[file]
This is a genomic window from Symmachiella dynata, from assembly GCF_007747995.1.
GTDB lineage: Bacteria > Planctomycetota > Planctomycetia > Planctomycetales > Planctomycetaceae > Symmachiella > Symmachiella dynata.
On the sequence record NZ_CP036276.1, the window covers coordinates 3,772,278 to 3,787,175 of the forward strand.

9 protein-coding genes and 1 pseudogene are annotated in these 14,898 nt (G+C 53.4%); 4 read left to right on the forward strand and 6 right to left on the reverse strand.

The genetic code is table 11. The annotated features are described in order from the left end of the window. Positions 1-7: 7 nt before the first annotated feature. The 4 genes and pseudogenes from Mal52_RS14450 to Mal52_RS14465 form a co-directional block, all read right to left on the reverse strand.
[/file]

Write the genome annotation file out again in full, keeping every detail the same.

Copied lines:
This is a genomic window from Symmachiella dynata, from assembly GCF_007747995.1.
GTDB lineage: Bacteria > Planctomycetota > Planctomycetia > Planctomycetales > Planctomycetaceae > Symmachiella > Symmachiella dynata.
On the sequence record NZ_CP036276.1, the window covers coordinates 3,772,278 to 3,787,175 of the forward strand.

9 protein-coding genes and 1 pseudogene are annotated in these 14,898 nt (G+C 53.4%); 4 read left to right on the forward strand and 6 right to left on the reverse strand.

The genetic code is table 11. The annotated features are described in order from the left end of the window. Positions 1-7: 7 nt before the first annotated feature. The 4 genes and pseudogenes from Mal52_RS14450 to Mal52_RS14465 form a co-directional block, all read right to left on the reverse strand.